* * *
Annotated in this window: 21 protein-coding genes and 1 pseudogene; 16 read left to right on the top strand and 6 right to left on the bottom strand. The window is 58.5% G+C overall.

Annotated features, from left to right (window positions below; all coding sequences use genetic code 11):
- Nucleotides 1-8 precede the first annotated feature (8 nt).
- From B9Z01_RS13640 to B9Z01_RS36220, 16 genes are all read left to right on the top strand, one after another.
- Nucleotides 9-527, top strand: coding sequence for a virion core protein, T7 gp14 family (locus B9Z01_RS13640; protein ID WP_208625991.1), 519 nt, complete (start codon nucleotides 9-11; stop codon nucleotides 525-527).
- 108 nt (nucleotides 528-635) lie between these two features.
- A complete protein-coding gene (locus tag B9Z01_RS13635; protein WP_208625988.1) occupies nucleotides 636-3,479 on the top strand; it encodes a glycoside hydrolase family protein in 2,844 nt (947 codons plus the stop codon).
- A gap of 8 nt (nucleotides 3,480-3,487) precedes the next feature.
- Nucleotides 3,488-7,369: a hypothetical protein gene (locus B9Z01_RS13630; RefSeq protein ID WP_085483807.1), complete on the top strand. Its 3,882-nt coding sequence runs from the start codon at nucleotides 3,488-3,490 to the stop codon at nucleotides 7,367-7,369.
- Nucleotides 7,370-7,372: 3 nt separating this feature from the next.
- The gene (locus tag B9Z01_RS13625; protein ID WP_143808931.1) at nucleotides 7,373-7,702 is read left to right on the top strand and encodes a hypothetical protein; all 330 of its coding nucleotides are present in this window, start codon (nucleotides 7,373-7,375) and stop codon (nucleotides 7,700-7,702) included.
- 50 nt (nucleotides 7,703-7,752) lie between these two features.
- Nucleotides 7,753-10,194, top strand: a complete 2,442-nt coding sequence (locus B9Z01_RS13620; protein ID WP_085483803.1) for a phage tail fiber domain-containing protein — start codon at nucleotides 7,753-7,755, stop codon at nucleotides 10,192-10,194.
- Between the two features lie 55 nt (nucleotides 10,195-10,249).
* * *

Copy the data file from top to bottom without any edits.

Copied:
Annotated in this window: 21 protein-coding genes and 1 pseudogene; 16 read left to right on the top strand and 6 right to left on the bottom strand. The window is 58.5% G+C overall.

Annotated features, from left to right (window positions below; all coding sequences use genetic code 11):
- Nucleotides 1-8 precede the first annotated feature (8 nt).
- From B9Z01_RS13640 to B9Z01_RS36220, 16 genes are all read left to right on the top strand, one after another.
- Nucleotides 9-527, top strand: coding sequence for a virion core protein, T7 gp14 family (locus B9Z01_RS13640; protein ID WP_208625991.1), 519 nt, complete (start codon nucleotides 9-11; stop codon nucleotides 525-527).
- 108 nt (nucleotides 528-635) lie between these two features.
- A complete protein-coding gene (locus tag B9Z01_RS13635; protein WP_208625988.1) occupies nucleotides 636-3,479 on the top strand; it encodes a glycoside hydrolase family protein in 2,844 nt (947 codons plus the stop codon).
- A gap of 8 nt (nucleotides 3,480-3,487) precedes the next feature.
- Nucleotides 3,488-7,369: a hypothetical protein gene (locus B9Z01_RS13630; RefSeq protein ID WP_085483807.1), complete on the top strand. Its 3,882-nt coding sequence runs from the start codon at nucleotides 3,488-3,490 to the stop codon at nucleotides 7,367-7,369.
- Nucleotides 7,370-7,372: 3 nt separating this feature from the next.
- The gene (locus tag B9Z01_RS13625; protein ID WP_143808931.1) at nucleotides 7,373-7,702 is read left to right on the top strand and encodes a hypothetical protein; all 330 of its coding nucleotides are present in this window, start codon (nucleotides 7,373-7,375) and stop codon (nucleotides 7,700-7,702) included.
- 50 nt (nucleotides 7,703-7,752) lie between these two features.
- Nucleotides 7,753-10,194, top strand: a complete 2,442-nt coding sequence (locus B9Z01_RS13620; protein ID WP_085483803.1) for a phage tail fiber domain-containing protein — start codon at nucleotides 7,753-7,755, stop codon at nucleotides 10,192-10,194.
- Between the two features lie 55 nt (nucleotides 10,195-10,249).